Walking along a lake today, we smelled grapes. Grapes? In August? You bet, and I picked 4 gallons of them, purplish-black, large, and yeasty smelling. We came home and made 2 batches of jam immediately. This season is so early, since we do not usually see grapes until late September or early October around here.
Another super early fruit is the autumn olive. There is great variability between bushes, almost like they each have their own personality. Ripening times and taste vary between bushes, even ones right next to each other. We have managed to pick enough already for one batch of jam and some fruit leather. Today we introduced the bush to someone who was chatting with us while we picked grapes, and then we gave him his own bag to gather some. The fully ripe and sweet bush was right alongside many totally green-berried bushes.
Robert manged to grab 3 very large puffball mushrooms, and we are going to try to have them confirmed by David Fischer. We have his book "Edible Wild Mushrooms of North America" and he will personally answer emails about mushrooms. We upload pictures and spore print photos to him, and find his website very useful http://americanmushrooms.com/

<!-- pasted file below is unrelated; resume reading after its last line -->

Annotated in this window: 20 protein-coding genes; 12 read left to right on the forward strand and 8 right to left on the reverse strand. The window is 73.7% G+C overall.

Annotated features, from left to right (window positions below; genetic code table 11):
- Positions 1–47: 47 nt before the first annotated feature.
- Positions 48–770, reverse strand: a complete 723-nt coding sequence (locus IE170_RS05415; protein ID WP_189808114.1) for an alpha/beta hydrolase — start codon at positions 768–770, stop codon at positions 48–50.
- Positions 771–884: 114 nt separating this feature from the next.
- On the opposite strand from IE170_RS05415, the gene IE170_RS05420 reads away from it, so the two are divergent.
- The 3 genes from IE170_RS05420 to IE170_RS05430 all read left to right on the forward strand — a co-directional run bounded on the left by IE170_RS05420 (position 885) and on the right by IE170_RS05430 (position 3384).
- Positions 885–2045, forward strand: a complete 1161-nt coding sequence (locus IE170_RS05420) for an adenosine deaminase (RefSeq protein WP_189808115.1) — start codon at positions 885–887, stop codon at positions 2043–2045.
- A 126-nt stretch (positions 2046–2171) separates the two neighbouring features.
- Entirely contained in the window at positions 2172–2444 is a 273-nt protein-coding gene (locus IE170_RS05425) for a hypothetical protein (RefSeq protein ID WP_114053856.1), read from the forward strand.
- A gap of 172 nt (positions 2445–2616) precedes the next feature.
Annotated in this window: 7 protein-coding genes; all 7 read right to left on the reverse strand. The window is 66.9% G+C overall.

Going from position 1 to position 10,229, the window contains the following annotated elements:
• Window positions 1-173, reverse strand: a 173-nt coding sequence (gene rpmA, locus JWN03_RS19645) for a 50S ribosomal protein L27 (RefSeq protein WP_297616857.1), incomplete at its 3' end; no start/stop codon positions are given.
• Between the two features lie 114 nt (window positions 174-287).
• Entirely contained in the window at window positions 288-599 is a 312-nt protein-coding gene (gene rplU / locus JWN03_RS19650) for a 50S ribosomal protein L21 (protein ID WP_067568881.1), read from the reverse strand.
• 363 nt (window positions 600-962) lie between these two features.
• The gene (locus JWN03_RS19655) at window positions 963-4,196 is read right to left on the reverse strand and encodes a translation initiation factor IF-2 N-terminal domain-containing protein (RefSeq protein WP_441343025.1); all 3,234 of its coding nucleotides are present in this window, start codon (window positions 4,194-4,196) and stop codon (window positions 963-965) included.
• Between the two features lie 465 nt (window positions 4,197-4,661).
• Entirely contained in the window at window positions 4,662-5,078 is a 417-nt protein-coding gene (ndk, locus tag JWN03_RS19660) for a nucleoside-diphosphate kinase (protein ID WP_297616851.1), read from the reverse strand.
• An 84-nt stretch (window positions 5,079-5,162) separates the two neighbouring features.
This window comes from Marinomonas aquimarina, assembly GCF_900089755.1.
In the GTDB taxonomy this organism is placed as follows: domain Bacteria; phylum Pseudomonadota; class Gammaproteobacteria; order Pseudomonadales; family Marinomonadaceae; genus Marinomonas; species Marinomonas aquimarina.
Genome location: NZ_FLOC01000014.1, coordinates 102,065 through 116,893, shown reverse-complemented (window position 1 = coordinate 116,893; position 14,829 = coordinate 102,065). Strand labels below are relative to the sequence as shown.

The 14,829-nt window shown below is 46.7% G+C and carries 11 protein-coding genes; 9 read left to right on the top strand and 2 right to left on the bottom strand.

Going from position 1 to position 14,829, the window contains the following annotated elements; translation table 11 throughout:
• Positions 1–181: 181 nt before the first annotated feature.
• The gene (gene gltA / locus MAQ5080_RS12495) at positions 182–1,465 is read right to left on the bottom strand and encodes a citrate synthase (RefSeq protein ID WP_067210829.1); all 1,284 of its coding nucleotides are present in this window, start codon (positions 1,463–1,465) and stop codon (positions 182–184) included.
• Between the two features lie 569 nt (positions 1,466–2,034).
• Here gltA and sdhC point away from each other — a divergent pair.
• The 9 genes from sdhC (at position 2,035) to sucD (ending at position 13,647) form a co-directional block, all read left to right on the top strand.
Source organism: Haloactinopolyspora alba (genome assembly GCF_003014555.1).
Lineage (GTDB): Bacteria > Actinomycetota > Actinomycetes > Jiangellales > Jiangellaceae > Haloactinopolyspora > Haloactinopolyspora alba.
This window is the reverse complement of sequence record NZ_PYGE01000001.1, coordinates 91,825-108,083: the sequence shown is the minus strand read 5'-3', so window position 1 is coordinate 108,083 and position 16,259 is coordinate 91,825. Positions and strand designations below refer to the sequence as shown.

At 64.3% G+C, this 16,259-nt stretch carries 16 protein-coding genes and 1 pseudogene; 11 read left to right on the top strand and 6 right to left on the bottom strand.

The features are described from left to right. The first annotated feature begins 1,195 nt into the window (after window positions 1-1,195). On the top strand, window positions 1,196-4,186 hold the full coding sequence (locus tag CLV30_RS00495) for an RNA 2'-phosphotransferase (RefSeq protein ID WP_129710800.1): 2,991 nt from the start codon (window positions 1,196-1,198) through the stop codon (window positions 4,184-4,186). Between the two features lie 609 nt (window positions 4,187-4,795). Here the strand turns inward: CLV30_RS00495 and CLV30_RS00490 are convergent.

Robert went out to pick some more elderberries for another batch of elderberry-sumac jam made with sumac juice. Smooth sumac is wonderfully acidic, and easy to spot with it's bright red berries. The color of the sumac-ade is not quite as red with the smooth sumac as with the staghorn sumac, it is a bit more orange. We always have a container of the sumac-ade chilling in the fridge. Robert also tried a jelly made from the sumac with a sassafras infusion. The result is a amber colored, spicy, tart jelly that he and Gillian love.
We also went out this past week to pick beach plums(Prunus maritima). We got 3 gallons, and made 35 jars of reddish-purple, pulpy jam filled with the tart skins. This is a very tasty jam, perhaps my new favorite flavor. There were lots of the small plums left over, so we made a black cherry-plum wine.
A few more edibles we noticed were spicebushes, with their bright red, peppery berries, and wintergreen. Spicebush (Lindera benzoin) berries taste like tart allspice, and can be chopped and ground and added to recipes. The twigs and leaves can be gathered fresh for teas. Wintergreen (Gaultheria procumbens) berries are high in vitamin C and make a great breath refresher. The leaves can be used fresh or dried for an invigorating tea. Wintergreen contains methyl salicylate, which is a compound related to the active ingredient in aspirin, so chewing the berries or drinking the tea can help with minor pain.